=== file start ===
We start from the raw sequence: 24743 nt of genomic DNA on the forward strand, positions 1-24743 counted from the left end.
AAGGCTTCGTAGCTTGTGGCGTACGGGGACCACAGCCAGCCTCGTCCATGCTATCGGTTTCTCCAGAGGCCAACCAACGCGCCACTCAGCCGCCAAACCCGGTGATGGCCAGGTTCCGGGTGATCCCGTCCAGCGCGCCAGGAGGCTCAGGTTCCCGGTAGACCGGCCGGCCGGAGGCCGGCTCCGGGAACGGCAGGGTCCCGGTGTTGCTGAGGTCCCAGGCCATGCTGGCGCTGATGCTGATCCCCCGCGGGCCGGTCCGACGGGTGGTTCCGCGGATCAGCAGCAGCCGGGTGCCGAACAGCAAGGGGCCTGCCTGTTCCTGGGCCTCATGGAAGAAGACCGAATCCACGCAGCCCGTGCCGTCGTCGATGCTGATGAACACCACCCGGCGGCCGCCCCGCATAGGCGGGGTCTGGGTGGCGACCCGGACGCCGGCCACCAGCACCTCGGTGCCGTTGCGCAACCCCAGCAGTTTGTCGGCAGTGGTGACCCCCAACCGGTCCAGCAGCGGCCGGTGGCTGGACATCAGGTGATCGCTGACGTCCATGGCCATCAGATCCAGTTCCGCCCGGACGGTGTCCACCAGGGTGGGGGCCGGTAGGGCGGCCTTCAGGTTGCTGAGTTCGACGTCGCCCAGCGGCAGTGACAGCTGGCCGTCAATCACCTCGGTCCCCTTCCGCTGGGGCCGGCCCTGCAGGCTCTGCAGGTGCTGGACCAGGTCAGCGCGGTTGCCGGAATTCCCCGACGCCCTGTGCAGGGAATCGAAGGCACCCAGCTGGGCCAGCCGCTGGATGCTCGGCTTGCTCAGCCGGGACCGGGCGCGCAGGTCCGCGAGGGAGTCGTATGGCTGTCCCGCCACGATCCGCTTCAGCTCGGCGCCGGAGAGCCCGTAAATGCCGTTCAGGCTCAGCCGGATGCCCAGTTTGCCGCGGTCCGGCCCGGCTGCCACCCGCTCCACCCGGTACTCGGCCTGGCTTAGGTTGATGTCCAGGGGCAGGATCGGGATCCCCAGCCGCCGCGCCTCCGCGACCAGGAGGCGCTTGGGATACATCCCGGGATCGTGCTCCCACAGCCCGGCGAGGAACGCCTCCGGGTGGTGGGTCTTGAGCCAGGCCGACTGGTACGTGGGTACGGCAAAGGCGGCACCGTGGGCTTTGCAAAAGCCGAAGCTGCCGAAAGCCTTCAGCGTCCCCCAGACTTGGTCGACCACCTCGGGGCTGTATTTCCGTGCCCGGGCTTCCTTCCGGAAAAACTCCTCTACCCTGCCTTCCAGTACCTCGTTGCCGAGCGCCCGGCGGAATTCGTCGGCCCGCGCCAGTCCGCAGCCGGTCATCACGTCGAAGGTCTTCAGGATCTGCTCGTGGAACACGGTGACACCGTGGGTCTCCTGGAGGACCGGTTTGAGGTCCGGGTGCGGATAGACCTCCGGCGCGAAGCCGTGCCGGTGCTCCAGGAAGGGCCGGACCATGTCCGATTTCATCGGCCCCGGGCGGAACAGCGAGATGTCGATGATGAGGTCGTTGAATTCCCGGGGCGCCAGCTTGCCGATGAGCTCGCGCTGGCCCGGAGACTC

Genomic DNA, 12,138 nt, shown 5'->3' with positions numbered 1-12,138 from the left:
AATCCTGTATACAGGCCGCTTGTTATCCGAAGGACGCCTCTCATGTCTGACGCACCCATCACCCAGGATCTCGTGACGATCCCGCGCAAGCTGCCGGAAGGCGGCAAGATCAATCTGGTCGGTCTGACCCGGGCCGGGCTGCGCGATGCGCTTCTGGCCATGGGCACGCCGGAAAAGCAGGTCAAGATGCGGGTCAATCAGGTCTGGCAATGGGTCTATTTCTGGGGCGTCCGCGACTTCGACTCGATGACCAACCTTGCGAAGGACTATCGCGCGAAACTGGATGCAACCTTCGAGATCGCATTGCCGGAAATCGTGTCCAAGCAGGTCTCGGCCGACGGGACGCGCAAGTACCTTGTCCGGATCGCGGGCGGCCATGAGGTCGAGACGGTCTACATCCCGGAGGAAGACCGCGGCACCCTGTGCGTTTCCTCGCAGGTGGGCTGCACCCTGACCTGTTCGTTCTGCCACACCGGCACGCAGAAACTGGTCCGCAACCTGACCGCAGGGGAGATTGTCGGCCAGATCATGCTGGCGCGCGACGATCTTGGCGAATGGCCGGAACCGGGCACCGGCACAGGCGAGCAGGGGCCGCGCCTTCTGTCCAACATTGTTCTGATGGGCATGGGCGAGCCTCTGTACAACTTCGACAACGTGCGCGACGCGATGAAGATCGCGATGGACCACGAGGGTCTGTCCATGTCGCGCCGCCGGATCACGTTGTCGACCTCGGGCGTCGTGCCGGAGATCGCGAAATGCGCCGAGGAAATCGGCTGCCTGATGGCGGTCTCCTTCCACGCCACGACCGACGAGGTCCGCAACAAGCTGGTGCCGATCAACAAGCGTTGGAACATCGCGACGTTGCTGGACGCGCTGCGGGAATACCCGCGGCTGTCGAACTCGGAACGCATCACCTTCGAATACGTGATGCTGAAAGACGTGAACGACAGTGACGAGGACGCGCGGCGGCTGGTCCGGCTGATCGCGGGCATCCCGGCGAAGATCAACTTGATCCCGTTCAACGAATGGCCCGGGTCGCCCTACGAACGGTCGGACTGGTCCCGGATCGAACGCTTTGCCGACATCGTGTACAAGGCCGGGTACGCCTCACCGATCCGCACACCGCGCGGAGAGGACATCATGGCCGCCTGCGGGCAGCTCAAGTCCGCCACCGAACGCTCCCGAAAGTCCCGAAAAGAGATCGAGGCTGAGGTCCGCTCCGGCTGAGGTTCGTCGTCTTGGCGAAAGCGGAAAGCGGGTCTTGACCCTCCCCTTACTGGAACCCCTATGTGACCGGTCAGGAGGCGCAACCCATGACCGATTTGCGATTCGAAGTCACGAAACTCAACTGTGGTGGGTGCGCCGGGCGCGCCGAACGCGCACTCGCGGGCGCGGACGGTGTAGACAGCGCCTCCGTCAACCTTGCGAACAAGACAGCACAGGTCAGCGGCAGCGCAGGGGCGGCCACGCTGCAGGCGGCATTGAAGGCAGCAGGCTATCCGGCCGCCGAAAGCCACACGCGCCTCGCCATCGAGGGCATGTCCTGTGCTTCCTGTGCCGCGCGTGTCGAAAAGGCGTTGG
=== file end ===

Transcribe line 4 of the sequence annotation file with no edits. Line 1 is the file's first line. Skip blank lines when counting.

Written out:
AATCCTGTATACAGGCCGCTTGTTATCCGAAGGACGCCTCTCATGTCTGACGCACCCATCACCCAGGATCTCGTGACGATCCCGCGCAAGCTGCCGGAAGGCGGCAAGATCAATCTGGTCGGTCTGACCCGGGCCGGGCTGCGCGATGCGCTTCTGGCCATGGGCACGCCGGAAAAGCAGGTCAAGATGCGGGTCAATCAGGTCTGGCAATGGGTCTATTTCTGGGGCGTCCGCGACTTCGACTCGATGACCAACCTTGCGAAGGACTATCGCGCGAAACTGGATGCAACCTTCGAGATCGCATTGCCGGAAATCGTGTCCAAGCAGGTCTCGGCCGACGGGACGCGCAAGTACCTTGTCCGGATCGCGGGCGGCCATGAGGTCGAGACGGTCTACATCCCGGAGGAAGACCGCGGCACCCTGTGCGTTTCCTCGCAGGTGGGCTGCACCCTGACCTGTTCGTTCTGCCACACCGGCACGCAGAAACTGGTCCGCAACCTGACCGCAGGGGAGATTGTCGGCCAGATCATGCTGGCGCGCGACGATCTTGGCGAATGGCCGGAACCGGGCACCGGCACAGGCGAGCAGGGGCCGCGCCTTCTGTCCAACATTGTTCTGATGGGCATGGGCGAGCCTCTGTACAACTTCGACAACGTGCGCGACGCGATGAAGATCGCGATGGACCACGAGGGTCTGTCCATGTCGCGCCGCCGGATCACGTTGTCGACCTCGGGCGTCGTGCCGGAGATCGCGAAATGCGCCGAGGAAATCGGCTGCCTGATGGCGGTCTCCTTCCACGCCACGACCGACGAGGTCCGCAACAAGCTGGTGCCGATCAACAAGCGTTGGAACATCGCGACGTTGCTGGACGCGCTGCGGGAATACCCGCGGCTGTCGAACTCGGAACGCATCACCTTCGAATACGTGATGCTGAAAGACGTGAACGACAGTGACGAGGACGCGCGGCGGCTGGTCCGGCTGATCGCGGGCATCCCGGCGAAGATCAACTTGATCCCGTTCAACGAATGGCCCGGGTCGCCCTACGAACGGTCGGACTGGTCCCGGATCGAACGCTTTGCCGACATCGTGTACAAGGCCGGGTACGCCTCACCGATCCGCACACCGCGCGGAGAGGACATCATGGCCGCCTGCGGGCAGCTCAAGTCCGCCACCGAACGCTCCCGAAAGTCCCGAAAAGAGATCGAGGCTGAGGTCCGCTCCGGCTGAGGTTCGTCGTCTTGGCGAAAGCGGAAAGCGGGTCTTGACCCTCCCCTTACTGGAACCCCTATGTGACCGGTCAGGAGGCGCAACCCATGACCGATTTGCGATTCGAAGTCACGAAACTCAACTGTGGTGGGTGCGCCGGGCGCGCCGAACGCGCACTCGCGGGCGCGGACGGTGTAGACAGCGCCTCCGTCAACCTTGCGAACAAGACAGCACAGGTCAGCGGCAGCGCAGGGGCGGCCACGCTGCAGGCGGCATTGAAGGCAGCAGGCTATCCGGCCGCCGAAAGCCACACGCGCCTCGCCATCGAGGGCATGTCCTGTGCTTCCTGTGCCGCGCGTGTCGAAAAGGCGTTGG